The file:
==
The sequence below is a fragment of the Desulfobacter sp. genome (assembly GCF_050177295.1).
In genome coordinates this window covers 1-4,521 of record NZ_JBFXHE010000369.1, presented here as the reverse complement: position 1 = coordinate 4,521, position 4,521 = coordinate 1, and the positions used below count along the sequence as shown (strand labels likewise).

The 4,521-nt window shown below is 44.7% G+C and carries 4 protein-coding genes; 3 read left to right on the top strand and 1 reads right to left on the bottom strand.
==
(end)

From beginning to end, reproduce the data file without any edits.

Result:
The sequence below is a fragment of the Desulfobacter sp. genome (assembly GCF_050177295.1).
In genome coordinates this window covers 1-4,521 of record NZ_JBFXHE010000369.1, presented here as the reverse complement: position 1 = coordinate 4,521, position 4,521 = coordinate 1, and the positions used below count along the sequence as shown (strand labels likewise).

The 4,521-nt window shown below is 44.7% G+C and carries 4 protein-coding genes; 3 read left to right on the top strand and 1 reads right to left on the bottom strand.